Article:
Feeling

I am feeling a feeling right now. About an hour ago it seemed to be anxiety, now it must be excitement. Maybe it had been anticipation. Feelings, and how we process them, are pretty interesting to me.

I remember when I was young there were so many times when I would be at a friend’s house, ready for a sleep over, and I’d suddenly freak out and want to go home. Homesickness apparently. I think I seemed to be quite an anxious child.

It wasn’t until I was about 22 that I realized that how I was feeling was based on my interpretation of the chemicals in my body at that time. Excitement, anxiety, anticipation; in my rudimentary understanding  these all result from adrenaline and probably all link to the idea of fight or flight and how we respond to certain situations. At the time Jon and I had a fledgling long-distance relationship and would regularly talk on the phone. I’d find myself feeling anxious to call him, almost to the point where my fear would stop me and I’d just stare at the phone. One day I told myself I was being stupid. Why would I be scared to talk to him? I love him. More than anything else I want to be connected to him. Why am I feeling anxious all the time? Maybe, my self responded, you’re actually excited. 

Well, duh!

So now, when I’m starting to feel myself pull away from a situation, or a thought, and think I feel anxious I consciously change my perspective. Be excited, use that emotion to propel you forwards, not hold you back.

That’s how I just felt. I was going to start writing. Reaching out to friends on Facebook and asking them for prompts for a free writing exercise was easy and a nice way to connect and feel supported. Putting their ideas to paper and mixing them up into my little cat purse was thoughtless. I still hesitated when it came to pulling them out, to setting up the headphones and starting my ‘writing music’, to pressing start on the countdown timer… argh, why am I anxious!? You’re not, you’re excited, now get on with it. So I did. I did 5 minutes and wrote a little something. Pulled two more. Wrote for 10 mins and this time, when the timer went off, I carried on.

This is what I wrote (and remember, this is free writing – grammar and style need  not apply), and now I have a feeling, one of accomplishment, and focus, and possibility. Maybe that’s three feelings.

EXTREMELY LONG WHISKERS (from Anne)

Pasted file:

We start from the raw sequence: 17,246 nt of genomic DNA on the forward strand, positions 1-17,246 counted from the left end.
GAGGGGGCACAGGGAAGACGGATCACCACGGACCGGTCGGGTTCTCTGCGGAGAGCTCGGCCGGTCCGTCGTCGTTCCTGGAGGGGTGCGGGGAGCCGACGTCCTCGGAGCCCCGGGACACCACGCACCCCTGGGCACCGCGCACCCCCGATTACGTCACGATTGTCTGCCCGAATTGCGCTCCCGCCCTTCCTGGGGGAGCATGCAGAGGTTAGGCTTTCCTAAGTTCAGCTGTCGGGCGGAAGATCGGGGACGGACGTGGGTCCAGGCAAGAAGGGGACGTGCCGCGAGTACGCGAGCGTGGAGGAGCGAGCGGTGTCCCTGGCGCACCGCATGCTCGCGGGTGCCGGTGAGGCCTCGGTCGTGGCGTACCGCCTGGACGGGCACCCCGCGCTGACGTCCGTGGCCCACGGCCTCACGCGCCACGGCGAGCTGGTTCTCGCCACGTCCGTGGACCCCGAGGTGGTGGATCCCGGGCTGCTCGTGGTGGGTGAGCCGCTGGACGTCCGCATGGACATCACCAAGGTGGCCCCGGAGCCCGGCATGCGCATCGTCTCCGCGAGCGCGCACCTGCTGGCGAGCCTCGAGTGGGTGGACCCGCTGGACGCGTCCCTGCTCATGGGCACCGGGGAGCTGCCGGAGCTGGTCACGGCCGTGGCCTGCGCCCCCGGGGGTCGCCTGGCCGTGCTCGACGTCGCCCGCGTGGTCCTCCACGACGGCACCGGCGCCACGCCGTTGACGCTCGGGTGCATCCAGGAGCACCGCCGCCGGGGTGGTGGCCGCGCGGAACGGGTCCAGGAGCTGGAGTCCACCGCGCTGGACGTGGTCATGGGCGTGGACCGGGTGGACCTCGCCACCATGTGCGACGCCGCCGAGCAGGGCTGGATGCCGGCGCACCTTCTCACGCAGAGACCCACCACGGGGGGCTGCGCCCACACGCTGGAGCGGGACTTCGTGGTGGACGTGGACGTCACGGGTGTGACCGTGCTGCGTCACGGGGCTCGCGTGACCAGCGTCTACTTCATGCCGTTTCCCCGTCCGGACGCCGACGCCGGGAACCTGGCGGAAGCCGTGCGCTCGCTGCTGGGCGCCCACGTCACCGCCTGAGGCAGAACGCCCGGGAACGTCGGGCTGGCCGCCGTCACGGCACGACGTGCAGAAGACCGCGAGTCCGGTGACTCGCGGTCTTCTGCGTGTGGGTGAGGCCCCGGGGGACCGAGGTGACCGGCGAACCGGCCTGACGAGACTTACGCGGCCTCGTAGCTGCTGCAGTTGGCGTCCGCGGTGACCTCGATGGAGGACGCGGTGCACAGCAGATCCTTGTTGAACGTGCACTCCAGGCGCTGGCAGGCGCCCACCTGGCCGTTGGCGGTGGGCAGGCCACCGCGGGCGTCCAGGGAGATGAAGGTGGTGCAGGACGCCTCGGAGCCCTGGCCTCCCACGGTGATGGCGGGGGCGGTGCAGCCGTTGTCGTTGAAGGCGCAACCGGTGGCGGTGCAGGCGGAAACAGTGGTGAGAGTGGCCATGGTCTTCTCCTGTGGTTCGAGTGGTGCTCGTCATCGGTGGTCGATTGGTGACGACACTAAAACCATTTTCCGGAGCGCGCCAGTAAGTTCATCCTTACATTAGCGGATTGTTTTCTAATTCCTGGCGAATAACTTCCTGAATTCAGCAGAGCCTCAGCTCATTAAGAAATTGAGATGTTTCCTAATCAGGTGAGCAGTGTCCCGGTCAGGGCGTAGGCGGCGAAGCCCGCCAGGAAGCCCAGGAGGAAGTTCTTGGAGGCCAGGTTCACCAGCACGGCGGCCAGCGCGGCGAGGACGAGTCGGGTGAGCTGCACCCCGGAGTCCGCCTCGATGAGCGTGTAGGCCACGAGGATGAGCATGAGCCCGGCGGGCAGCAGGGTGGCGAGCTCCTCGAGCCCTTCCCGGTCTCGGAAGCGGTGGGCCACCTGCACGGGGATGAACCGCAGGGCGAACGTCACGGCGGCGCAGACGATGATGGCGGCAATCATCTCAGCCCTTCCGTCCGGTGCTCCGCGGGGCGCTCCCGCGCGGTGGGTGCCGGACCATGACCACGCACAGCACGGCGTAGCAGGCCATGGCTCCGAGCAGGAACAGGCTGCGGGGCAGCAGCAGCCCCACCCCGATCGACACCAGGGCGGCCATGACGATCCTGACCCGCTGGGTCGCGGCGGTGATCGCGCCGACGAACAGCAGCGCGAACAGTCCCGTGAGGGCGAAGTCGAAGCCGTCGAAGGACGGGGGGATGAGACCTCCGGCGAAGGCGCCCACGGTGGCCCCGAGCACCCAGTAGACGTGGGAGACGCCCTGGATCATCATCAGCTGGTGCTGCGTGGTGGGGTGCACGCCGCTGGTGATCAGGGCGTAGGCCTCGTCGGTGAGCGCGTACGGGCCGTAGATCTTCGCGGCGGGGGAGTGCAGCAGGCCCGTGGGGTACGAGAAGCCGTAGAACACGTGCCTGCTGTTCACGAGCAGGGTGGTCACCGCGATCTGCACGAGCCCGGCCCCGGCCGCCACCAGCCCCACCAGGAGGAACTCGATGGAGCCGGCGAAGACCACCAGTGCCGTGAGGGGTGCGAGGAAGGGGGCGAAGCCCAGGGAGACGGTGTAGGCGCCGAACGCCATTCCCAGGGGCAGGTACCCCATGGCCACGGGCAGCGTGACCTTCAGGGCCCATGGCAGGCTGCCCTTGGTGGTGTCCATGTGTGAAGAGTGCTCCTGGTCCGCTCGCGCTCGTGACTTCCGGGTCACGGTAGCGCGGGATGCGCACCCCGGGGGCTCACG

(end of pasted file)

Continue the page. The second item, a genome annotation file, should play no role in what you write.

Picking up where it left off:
AS THE WAVES TICKLED MY TOES (from Bridgette)

It should have been stormy. I wanted to scream into the thunder and wave my arms around, willing the lightning to strike me – to eradicate it all. Instead it was an evening of nothingness. Grey all day, families avoided the beach, opting instead for the bright inviting shops and cafes that line the cobbled main street.

By now the wind had died down taking my spirit with it. The sun had set, seagulls rested their voices for another day. I could have been the only one left in the world. In a way I was, my own world at least. No explanation; he just handed me the spare key and walked away.

Then I did scream. As the waves tickled my toes I scrunched them into the sand and yelled.  Nothing. No concerned dog walker came to comfort me, I didn’t even scare away a strategically placed flock of birds in a dramatic yet freeing moment.

Was I even here?

In the distance the ocean was denim blue, here the same dismal grey as the sky. I took a step, foam splashing my ankles. How close to the deep blue could I get before the water engulfed me? Two more steps. My loose skirt floats up around me like a jellyfish. A sudden surge takes the water to my waist. I yelp, a little, at the cold, reaching out my fingers as if the surface of the water can hold me. Another step. Damn, it’s cold. At least I’m feeling something. How long can I float?

As I tip my head back my foot hits something as it moves alongside me. Firm, yet not rough like a rock. The surprise jolts me back and suddenly I’m under water. I flail my arms to get my bearings, wrapping them in my skirt and seaweed. I taste salt.

Eventually, my toes are back in the sand. I blink the water from my eyes, trying to work out what’s seaweed and what’s hair, and scramble for the shore. Something whips by me again. I scream, stumble over a definite rock and splash down in the shoreline, winded.

Finally I cry, great gasping breaths, hugging my knees to my chest. Between the stinging salt water and my tears I don’t notice the domed brown head rise from the shallows, yet I hear it’s chatter. The seal studies me, our eyes connect. Suddenly I feel calm, grounded, as I watch the sea water drip from his extremely long whiskers. His head bobs, like a cat, like my cat’s, then he’s gone.

I don’t know how long I sat there. Long enough for the clouds to dissipate, and the stars to pepper the sky. Tomorrow is a new day, they said, now go and find your shoes.

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